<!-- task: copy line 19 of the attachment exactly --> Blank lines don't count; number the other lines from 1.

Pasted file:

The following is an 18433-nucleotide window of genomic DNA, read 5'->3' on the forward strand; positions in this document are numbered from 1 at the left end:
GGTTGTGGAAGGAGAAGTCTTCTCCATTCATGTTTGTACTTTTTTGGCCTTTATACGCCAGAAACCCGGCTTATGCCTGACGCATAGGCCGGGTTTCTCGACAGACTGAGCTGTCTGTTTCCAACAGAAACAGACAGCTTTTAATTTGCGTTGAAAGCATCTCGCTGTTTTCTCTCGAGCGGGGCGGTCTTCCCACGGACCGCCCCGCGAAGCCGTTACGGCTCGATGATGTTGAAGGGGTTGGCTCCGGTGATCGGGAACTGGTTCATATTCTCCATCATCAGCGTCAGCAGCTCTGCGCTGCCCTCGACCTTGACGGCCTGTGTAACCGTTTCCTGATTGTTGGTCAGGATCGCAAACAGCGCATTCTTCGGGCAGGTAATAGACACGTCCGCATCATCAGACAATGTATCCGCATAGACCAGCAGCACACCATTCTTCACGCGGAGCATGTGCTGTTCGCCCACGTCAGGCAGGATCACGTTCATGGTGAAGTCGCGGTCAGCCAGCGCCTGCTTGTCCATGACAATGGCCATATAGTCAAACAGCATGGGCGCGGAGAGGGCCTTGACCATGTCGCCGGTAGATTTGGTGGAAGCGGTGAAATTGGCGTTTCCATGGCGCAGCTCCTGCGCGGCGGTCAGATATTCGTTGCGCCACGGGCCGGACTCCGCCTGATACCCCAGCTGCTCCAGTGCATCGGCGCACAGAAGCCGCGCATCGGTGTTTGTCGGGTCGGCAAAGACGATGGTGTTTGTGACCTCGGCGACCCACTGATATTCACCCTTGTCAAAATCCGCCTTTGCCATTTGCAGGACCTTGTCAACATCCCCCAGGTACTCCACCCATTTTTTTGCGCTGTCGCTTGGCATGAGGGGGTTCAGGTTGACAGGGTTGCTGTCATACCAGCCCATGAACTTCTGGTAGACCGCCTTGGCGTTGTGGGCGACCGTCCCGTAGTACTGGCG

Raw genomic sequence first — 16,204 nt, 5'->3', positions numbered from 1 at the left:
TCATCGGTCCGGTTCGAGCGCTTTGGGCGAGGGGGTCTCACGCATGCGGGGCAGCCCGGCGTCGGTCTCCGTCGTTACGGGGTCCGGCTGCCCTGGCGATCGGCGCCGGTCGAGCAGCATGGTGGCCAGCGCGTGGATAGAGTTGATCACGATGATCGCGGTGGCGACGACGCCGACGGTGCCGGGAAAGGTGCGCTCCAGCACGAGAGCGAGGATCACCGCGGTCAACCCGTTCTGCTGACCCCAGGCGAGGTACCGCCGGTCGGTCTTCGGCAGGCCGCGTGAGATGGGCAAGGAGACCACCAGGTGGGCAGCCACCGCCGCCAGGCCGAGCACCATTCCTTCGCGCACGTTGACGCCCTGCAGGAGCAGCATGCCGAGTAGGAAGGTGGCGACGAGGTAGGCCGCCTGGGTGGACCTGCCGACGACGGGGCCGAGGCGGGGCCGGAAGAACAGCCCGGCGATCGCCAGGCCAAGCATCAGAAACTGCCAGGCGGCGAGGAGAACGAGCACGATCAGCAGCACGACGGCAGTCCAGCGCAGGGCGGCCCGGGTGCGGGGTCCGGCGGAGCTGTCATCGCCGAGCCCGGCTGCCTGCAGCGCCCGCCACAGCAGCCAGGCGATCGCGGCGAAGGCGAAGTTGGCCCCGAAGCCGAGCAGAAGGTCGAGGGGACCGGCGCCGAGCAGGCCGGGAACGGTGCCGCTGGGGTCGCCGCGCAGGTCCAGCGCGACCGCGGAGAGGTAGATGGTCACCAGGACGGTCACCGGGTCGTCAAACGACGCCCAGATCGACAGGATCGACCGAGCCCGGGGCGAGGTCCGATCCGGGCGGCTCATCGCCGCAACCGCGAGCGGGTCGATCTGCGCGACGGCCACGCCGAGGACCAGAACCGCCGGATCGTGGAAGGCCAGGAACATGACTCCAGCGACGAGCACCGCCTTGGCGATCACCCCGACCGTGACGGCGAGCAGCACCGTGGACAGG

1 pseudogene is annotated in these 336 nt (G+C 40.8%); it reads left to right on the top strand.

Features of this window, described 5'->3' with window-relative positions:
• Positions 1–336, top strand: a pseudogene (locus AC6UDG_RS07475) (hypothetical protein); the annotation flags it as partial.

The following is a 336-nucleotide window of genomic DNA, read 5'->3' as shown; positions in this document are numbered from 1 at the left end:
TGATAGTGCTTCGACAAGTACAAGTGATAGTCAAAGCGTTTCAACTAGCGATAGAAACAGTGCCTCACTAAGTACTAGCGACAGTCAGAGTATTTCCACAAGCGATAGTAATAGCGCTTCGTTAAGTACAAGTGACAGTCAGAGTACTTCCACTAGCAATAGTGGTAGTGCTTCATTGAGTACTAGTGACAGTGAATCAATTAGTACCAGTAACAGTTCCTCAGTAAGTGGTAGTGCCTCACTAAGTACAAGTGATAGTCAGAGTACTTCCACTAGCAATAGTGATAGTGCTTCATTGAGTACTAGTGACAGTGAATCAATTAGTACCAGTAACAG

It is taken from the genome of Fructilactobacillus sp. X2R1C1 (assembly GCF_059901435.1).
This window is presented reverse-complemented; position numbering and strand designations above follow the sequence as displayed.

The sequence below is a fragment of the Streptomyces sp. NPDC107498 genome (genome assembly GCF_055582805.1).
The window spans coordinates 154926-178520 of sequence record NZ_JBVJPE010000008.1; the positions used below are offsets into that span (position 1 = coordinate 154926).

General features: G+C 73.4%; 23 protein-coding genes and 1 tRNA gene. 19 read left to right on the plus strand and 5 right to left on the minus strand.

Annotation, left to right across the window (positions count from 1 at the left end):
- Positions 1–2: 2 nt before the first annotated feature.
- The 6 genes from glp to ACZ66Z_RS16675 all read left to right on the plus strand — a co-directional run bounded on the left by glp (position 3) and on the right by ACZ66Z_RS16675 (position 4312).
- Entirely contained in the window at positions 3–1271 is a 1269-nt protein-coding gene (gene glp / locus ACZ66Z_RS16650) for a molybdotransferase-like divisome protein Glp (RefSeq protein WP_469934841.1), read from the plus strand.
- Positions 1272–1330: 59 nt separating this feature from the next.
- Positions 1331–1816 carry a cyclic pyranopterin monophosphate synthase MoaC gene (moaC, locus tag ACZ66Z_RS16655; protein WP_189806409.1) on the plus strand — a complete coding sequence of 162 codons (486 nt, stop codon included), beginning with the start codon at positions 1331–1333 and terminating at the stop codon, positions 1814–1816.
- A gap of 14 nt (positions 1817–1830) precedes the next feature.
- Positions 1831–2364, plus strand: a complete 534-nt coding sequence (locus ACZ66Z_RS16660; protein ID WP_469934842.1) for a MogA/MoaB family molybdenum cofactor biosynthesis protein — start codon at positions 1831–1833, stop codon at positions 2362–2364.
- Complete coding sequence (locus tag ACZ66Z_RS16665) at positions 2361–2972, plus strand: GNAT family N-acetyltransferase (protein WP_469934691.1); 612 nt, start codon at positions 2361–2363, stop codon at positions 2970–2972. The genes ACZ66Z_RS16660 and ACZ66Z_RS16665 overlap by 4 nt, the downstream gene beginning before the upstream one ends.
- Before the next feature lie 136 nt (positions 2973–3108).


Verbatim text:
- Positions 1272–1330: 59 nt separating this feature from the next.